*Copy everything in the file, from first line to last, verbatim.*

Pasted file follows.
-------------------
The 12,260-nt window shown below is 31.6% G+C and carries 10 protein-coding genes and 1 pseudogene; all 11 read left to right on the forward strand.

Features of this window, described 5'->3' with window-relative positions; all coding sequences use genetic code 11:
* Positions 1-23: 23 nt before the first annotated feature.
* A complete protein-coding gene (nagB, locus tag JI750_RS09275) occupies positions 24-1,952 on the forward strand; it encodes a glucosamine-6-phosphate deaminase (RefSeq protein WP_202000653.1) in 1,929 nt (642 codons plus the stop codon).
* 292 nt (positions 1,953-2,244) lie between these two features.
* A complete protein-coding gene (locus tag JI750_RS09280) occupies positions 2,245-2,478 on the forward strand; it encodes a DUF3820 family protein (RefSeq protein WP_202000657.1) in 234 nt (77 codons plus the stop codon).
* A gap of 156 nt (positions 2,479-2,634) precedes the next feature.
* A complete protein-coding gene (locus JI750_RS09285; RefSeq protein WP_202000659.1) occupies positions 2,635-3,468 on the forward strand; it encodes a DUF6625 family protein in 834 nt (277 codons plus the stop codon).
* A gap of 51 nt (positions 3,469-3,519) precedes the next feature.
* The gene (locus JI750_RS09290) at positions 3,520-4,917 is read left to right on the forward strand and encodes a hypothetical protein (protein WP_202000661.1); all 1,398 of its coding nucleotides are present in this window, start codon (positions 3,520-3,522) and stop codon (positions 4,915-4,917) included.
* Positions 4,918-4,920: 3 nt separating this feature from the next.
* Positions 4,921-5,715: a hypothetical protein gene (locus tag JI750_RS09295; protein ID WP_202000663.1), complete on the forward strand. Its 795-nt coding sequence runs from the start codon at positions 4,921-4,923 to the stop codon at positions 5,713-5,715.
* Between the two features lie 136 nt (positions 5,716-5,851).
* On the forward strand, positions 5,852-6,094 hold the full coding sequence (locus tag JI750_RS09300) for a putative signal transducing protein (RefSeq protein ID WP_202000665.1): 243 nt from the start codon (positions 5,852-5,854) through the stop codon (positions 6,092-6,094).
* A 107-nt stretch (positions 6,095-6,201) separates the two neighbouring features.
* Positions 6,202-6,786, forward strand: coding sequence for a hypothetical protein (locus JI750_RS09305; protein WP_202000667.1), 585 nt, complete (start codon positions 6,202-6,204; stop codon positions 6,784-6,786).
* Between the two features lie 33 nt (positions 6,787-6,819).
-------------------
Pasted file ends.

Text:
The 12,260-nt window shown below is 31.6% G+C and carries 10 protein-coding genes and 1 pseudogene; all 11 read left to right on the forward strand.

Features of this window, described 5'->3' with window-relative positions; all coding sequences use genetic code 11:
* Positions 1-23: 23 nt before the first annotated feature.
* A complete protein-coding gene (nagB, locus tag JI750_RS09275) occupies positions 24-1,952 on the forward strand; it encodes a glucosamine-6-phosphate deaminase (RefSeq protein WP_202000653.1) in 1,929 nt (642 codons plus the stop codon).
* 292 nt (positions 1,953-2,244) lie between these two features.
* A complete protein-coding gene (locus tag JI750_RS09280) occupies positions 2,245-2,478 on the forward strand; it encodes a DUF3820 family protein (RefSeq protein WP_202000657.1) in 234 nt (77 codons plus the stop codon).
* A gap of 156 nt (positions 2,479-2,634) precedes the next feature.
* A complete protein-coding gene (locus JI750_RS09285; RefSeq protein WP_202000659.1) occupies positions 2,635-3,468 on the forward strand; it encodes a DUF6625 family protein in 834 nt (277 codons plus the stop codon).
* A gap of 51 nt (positions 3,469-3,519) precedes the next feature.
* The gene (locus JI750_RS09290) at positions 3,520-4,917 is read left to right on the forward strand and encodes a hypothetical protein (protein WP_202000661.1); all 1,398 of its coding nucleotides are present in this window, start codon (positions 3,520-3,522) and stop codon (positions 4,915-4,917) included.
* Positions 4,918-4,920: 3 nt separating this feature from the next.
* Positions 4,921-5,715: a hypothetical protein gene (locus tag JI750_RS09295; protein ID WP_202000663.1), complete on the forward strand. Its 795-nt coding sequence runs from the start codon at positions 4,921-4,923 to the stop codon at positions 5,713-5,715.
* Between the two features lie 136 nt (positions 5,716-5,851).
* On the forward strand, positions 5,852-6,094 hold the full coding sequence (locus tag JI750_RS09300) for a putative signal transducing protein (RefSeq protein ID WP_202000665.1): 243 nt from the start codon (positions 5,852-5,854) through the stop codon (positions 6,092-6,094).
* A 107-nt stretch (positions 6,095-6,201) separates the two neighbouring features.
* Positions 6,202-6,786, forward strand: coding sequence for a hypothetical protein (locus JI750_RS09305; protein WP_202000667.1), 585 nt, complete (start codon positions 6,202-6,204; stop codon positions 6,784-6,786).
* Between the two features lie 33 nt (positions 6,787-6,819).